So today I will look at the user interface, existing students will notice a complete change in look and feel. The old platform was effective but not terribly 'slick'; it did the job but wouldn't win any prizes for graphics design. Here's a shot of an old-style course:

The course was navigated using the strip on the left to access lectures, quizzes, peer assessments and forums. It was quite easy to use (once you knew what you needed to do) although the options could vary a lot as instructors were free to move and rename options. The big problem was that the system did not really integrate different learning resources; videos were pretty much stand alone and, in many courses, were the only resources. Where instructors wanted to include readings or even instructions various workarounds had to be used, such as having weekly 'course pages' which linked to the resources.

The old platform didn't work very well with self-paced courses which, as I predicted a long time ago, were set to become a bigger feature of Coursera and so we move on to the new (or current) platform; it certainly looks more professional:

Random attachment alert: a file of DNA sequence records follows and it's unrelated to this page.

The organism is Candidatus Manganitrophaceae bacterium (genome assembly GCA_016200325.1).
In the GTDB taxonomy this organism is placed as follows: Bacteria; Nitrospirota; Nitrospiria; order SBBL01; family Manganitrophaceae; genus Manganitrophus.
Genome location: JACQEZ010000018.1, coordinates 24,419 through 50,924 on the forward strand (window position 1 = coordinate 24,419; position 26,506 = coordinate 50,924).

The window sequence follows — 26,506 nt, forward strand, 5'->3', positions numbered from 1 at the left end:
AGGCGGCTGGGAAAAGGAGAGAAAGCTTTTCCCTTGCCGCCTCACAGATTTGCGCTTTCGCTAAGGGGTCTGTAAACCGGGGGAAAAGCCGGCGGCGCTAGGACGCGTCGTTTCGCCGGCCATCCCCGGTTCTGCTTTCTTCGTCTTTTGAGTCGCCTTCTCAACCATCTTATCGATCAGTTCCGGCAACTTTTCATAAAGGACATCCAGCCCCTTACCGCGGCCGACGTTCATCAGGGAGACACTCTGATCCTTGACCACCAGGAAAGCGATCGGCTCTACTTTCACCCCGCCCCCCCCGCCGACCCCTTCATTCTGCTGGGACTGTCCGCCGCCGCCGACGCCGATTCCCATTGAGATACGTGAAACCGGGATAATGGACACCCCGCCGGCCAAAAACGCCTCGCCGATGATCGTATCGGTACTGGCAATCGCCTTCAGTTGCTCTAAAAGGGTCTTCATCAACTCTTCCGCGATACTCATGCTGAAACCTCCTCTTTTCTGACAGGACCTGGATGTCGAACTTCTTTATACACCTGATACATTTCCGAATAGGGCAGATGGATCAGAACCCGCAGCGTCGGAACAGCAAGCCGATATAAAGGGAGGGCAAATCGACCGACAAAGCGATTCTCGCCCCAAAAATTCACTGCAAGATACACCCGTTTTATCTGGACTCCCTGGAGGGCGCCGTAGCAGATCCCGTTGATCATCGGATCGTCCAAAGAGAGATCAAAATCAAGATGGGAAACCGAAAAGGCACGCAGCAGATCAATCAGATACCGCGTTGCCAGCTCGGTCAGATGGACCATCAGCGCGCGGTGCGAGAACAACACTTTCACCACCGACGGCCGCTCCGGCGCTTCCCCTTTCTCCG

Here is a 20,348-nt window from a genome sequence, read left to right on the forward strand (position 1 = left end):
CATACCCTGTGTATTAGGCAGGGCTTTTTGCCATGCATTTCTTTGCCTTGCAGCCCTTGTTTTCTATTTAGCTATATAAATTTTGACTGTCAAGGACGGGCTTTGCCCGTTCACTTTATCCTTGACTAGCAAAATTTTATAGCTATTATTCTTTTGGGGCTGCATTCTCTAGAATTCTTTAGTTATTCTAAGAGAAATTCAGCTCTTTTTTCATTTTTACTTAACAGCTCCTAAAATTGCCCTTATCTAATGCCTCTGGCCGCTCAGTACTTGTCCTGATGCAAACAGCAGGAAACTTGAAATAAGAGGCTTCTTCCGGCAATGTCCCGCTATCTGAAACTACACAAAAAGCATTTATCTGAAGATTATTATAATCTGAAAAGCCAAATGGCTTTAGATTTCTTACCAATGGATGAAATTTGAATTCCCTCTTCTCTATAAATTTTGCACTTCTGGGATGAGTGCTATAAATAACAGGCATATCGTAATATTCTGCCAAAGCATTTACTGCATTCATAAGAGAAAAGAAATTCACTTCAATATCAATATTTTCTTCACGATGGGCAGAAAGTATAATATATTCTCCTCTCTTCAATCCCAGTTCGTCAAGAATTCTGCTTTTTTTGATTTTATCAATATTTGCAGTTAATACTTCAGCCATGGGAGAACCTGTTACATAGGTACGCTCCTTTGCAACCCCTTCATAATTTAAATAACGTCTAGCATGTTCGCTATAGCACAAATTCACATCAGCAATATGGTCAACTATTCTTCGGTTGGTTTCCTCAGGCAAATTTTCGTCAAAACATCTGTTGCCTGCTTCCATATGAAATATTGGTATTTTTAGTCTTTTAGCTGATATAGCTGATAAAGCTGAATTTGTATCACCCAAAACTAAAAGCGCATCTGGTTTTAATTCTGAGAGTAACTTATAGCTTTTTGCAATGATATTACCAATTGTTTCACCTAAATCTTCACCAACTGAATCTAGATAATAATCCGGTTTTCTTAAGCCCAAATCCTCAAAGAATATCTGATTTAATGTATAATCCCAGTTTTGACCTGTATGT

It also integrates all learning elements into a single sequence so that students are guided, in this example, from the syllabus to an introductory video then on to pages describing the required resources and so on to further videos etc. This is far more structured than previously while still allowing the student to dip in at random if they prefer.

There are, however, some features that just don't work as well in the new platform. Downloaded videos, for example, don't have an identifying file name--they are all just 'index.mp4'. Now for the majority who simply stream the lectures this won't make any difference but there are a sizeable minority who don't have access to fast enough broadband and will need to download. There are also many who choose to archive courses locally as they go (remember there is no guarantee that courses will continue to be available in the future). For either group the lack of useful file names means an extra bit of pointless work which is made worse by the tendency to have more and more, shorter and shorter videos.